Chimney Tops Hiking Trail

National Park
Difficulty: Difficult
3hr30min AVG TIME
3.8mi DISTANCE
1487ft ELEVATION

Chimney Tops Trail

Start your hike at the main parking area and descend over the Bridge at Walker Camp Prong. Gazing downstream from the bridge, you’ll see the confluence of Walker Camp Prong and Road Prong, where the two creeks form the West Prong Little Pigeon River. Follow the trail across the Road Prong where it swings left and begin a steep ascent, before crossing the Road Prong for a second time. Continue ascending and cross the Road Prong for a third and final time. After this third crossing, the trail opens up into an area known as “Beech Flats”. Stay right when the trail forks to continue to the Chimney Tops overview.

Begin a moderate ascent that leads to a metal culvert across the trail. Take a moment to pause here for a quick hydration stop and rest; you’ll need your energy for the coming ascent! For the next several hundred yards, the climb is extremely steep and challenging up the drainage. The trail is without switchbacks until the very end of the elevation gain; at this point, however, the majority of the elevation gain is already behind you. Following the switchback, the trail will moderate and level off on a narrow ridge. Now the fun really begins!

A sign at this point will warn you against venturing further. Take note and consider whether the view is worth the very legitimate risk of slipping into the ravine. If you’re prepared to venture onwards, secure all lose objects and be ready to use both hands for the rock scramble. Scramble up the rocky ridge directly in front of you. Do not go to the right: heavy erosion has damaged the trail here and made scrambling extremely dangerous.

Once you’ve reached the top, enjoy the view of a lifetime. Imposing Mount LeConte stands to the northeast. To the right of LeConte is the narrow ridgeline called “The Boulevard”. Mount Mingus is to the southeast. In winter and early spring, “the Loop” on Newfound Gap Road will be visible just to the left of Mount Mingus. Sugarland Mountain is to the west, with Cove Mountain in the distance to the northwest.

Retrace your steps to return to the trailhead. For a longer hike, follow the Road Prong Trail at the Beech Flats trail junction. Since you’ll be returning to a different trailhead, plan ahead and leave a second vehicle in the other parking area.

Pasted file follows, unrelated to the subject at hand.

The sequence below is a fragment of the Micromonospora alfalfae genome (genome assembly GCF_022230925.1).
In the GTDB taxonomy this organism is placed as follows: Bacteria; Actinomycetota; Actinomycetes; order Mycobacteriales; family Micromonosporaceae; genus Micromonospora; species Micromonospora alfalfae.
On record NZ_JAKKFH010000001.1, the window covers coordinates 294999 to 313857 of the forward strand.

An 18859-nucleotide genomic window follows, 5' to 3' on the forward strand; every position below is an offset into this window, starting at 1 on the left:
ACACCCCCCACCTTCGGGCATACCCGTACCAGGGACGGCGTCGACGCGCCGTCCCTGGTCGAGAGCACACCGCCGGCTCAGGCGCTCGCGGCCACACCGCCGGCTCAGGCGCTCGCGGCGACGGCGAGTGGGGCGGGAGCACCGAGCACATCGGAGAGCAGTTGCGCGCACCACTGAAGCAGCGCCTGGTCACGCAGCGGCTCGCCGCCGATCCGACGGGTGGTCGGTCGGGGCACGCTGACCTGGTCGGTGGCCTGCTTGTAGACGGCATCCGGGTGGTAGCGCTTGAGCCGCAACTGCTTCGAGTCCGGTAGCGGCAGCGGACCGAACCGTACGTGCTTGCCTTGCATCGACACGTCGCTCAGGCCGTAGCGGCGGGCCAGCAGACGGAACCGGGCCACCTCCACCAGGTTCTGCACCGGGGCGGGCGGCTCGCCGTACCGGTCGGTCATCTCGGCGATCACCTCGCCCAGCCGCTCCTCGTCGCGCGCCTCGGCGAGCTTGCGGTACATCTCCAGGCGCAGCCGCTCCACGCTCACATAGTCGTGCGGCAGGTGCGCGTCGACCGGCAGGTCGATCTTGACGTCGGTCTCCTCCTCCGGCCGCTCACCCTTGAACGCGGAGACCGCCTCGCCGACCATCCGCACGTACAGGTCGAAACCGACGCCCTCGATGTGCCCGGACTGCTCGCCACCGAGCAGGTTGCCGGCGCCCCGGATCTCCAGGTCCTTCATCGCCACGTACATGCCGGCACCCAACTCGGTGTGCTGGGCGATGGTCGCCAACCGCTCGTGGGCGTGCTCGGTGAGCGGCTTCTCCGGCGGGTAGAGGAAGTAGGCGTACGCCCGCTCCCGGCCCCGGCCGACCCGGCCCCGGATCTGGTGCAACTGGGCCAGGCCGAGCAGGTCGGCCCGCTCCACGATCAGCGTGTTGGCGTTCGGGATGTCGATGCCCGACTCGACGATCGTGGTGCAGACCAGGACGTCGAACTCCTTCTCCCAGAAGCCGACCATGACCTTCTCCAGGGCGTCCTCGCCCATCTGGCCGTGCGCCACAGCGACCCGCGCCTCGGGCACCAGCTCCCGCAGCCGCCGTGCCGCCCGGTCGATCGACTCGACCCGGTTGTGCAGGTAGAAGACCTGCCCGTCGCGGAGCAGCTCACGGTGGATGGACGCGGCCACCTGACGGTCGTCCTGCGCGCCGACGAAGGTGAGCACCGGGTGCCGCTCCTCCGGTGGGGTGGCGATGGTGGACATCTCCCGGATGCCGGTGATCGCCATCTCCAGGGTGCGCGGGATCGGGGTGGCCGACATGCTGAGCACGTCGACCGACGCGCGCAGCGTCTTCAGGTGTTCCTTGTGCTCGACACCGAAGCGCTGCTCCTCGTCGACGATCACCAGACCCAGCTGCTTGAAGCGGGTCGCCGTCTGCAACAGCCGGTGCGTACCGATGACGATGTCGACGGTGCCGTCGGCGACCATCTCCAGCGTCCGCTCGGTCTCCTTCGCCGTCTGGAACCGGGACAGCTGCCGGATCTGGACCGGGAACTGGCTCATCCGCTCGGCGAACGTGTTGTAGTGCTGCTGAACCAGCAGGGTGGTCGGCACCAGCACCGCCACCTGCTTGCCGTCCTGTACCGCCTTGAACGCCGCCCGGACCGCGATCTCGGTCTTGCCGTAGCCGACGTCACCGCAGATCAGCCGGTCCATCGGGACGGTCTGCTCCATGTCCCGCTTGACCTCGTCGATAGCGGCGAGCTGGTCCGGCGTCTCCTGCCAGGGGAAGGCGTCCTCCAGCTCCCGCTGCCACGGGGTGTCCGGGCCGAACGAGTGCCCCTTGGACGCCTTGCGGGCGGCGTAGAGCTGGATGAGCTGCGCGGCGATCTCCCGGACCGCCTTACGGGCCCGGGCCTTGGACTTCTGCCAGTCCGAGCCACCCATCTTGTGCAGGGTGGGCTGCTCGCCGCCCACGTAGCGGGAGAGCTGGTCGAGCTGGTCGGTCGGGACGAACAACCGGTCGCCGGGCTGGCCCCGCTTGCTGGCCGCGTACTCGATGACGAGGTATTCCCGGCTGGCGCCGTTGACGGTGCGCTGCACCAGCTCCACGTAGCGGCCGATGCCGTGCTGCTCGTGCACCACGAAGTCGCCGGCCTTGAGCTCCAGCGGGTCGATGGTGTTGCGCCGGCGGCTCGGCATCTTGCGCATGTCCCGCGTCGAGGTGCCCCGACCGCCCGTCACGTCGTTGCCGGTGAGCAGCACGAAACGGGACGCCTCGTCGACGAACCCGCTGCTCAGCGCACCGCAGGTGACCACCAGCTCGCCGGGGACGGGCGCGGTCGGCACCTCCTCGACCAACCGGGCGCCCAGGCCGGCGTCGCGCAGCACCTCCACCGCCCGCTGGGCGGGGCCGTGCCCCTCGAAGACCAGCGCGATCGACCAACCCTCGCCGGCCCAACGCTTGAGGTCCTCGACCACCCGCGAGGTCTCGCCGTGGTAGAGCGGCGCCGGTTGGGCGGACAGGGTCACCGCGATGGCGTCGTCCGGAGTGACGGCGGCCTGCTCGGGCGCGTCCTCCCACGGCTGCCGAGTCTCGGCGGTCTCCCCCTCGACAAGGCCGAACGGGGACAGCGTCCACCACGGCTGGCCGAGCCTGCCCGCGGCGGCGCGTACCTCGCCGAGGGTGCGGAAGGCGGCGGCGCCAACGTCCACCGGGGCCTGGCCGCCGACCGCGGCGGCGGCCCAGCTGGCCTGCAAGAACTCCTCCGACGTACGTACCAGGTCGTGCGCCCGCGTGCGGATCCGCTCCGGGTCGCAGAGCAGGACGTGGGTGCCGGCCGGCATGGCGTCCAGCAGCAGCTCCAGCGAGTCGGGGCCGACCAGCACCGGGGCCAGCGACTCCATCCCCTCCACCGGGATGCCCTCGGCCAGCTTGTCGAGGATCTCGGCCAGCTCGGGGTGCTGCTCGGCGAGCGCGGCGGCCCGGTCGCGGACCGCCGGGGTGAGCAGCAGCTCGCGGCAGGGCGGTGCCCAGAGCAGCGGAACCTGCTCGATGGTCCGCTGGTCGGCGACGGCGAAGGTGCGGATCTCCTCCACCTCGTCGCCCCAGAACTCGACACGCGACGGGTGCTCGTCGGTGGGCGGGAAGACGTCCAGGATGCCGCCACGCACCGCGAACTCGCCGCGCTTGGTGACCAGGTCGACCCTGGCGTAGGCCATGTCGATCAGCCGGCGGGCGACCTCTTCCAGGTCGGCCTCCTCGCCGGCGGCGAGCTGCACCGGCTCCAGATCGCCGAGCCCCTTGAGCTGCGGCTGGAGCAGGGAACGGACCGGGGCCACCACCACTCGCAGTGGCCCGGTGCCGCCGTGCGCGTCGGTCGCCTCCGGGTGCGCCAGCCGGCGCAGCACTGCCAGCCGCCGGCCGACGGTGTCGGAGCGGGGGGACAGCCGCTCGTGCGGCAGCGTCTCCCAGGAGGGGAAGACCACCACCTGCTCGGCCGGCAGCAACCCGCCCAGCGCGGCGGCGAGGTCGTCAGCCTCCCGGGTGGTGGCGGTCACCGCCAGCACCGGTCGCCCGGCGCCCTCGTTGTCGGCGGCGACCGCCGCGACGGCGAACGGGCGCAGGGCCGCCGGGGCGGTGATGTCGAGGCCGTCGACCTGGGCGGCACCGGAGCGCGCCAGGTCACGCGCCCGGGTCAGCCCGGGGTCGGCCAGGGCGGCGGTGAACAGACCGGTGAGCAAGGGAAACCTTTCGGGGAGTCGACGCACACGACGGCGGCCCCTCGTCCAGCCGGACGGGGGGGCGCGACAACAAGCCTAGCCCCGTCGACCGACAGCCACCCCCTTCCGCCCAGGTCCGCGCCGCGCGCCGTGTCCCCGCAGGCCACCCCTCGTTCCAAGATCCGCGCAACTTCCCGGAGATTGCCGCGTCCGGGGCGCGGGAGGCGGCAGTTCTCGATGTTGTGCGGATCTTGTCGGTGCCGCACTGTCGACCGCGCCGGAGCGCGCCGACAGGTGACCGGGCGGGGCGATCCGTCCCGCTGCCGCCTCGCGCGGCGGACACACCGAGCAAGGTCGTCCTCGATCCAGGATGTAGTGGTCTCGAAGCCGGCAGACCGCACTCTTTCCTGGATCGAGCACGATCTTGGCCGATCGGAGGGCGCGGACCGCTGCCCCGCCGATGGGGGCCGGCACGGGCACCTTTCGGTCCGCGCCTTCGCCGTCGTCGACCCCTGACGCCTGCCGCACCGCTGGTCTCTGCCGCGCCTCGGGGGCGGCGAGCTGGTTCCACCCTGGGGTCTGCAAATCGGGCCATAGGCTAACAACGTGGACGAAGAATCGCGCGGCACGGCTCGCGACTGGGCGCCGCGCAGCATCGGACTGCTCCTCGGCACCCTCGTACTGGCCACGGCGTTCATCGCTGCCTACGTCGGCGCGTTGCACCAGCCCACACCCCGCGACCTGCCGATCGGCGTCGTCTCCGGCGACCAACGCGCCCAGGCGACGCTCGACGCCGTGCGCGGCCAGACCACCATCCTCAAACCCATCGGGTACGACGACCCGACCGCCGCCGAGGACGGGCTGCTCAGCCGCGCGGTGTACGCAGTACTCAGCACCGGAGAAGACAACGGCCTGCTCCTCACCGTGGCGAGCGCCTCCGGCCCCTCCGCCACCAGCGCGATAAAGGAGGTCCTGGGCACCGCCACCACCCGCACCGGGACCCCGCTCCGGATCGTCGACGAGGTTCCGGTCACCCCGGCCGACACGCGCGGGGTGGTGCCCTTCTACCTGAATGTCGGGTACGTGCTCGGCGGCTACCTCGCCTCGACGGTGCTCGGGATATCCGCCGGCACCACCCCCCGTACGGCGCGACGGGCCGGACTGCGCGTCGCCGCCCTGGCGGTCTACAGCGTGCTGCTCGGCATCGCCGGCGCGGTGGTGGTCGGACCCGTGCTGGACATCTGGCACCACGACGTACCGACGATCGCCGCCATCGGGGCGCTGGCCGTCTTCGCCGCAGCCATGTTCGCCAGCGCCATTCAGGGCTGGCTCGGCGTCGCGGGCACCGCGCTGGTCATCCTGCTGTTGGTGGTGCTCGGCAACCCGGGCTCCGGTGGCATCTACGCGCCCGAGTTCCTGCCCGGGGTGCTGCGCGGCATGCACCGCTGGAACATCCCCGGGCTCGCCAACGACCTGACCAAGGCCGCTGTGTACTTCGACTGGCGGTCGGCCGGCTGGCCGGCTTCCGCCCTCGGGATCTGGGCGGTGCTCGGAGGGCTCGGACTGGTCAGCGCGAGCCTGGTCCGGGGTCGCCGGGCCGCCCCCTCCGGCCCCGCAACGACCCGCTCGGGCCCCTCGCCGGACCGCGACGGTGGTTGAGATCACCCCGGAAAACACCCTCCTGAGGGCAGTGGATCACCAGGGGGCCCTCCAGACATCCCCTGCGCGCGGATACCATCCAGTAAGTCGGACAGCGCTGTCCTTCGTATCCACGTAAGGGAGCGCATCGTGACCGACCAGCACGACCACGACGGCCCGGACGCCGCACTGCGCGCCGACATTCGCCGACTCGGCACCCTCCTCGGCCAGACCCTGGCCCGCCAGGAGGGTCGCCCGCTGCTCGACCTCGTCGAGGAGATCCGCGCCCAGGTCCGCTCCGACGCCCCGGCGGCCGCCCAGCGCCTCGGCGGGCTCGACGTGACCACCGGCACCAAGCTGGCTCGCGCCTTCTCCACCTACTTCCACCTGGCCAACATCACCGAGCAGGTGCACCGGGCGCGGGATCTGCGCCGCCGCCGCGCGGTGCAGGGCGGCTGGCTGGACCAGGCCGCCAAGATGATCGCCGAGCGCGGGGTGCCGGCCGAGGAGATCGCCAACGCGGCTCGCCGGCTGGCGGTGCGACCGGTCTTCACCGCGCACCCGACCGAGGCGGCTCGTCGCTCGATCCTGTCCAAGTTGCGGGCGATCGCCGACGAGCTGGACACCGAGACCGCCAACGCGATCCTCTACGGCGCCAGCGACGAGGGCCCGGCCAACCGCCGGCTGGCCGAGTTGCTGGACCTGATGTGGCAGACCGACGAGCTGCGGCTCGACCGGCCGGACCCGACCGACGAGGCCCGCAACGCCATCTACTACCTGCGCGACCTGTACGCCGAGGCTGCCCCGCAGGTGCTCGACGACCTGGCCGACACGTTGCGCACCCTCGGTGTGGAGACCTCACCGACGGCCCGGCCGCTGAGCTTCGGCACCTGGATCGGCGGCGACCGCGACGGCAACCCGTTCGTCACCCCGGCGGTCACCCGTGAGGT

Along the Chimney Tops trail, you’ll see lush plant life and plenty of wildlife, including squirrels eager for handouts (remember it’s against park rules to feed wild animals). Due to the trail’s popularity, expect to encounter plenty of human company, too, which can make for slower going during peak weekend times. Photo opportunities are ample along the trail, although the best views are to be had at the top.

If you choose to hike this trail with young children, be especially mindful of where they are at all times. All it takes is a single misstep to fall from the rock scramble and summit.

Insider Tips:
-Despite the steep, strenuous trail, the Chimney Tops trail is one of the most popular hikes in the park during spring, summer and fall. Be prepared for plenty of company on the trail. The trailhead lots fill up quickly throughout the year, so plan to arrive early (before 9am) or try your luck late in the afternoon.
-If you hike to the top for sunset, plan to descend from the rock scramble before twilight fades. Bring a headlamp for a safer descent.
-There are few hikers in winter when the snow and ice can make it too dangerous to summit the rock scramble.

Directions:
From downtown Gatlinburg, drive towards the National Park. The Chimney Tops parking area is located off Newfound Gap Road, approximately 6.8 miles south of the Sugarland Visitor Center. The Chimney Picnic Area is located 2.4 miles north of the trailhead.

The Bottom Line:

Don't be fooled by the short out-and-back distance– Chimney Tops is a strenuous hike. Expect a steep trail (without any switchbacks to ease the rapid elevation gain) that culminates in a challenging rock scramble. Your reward at the summit: one of the most spectacular panoramic views of the Great Smoky Mountains.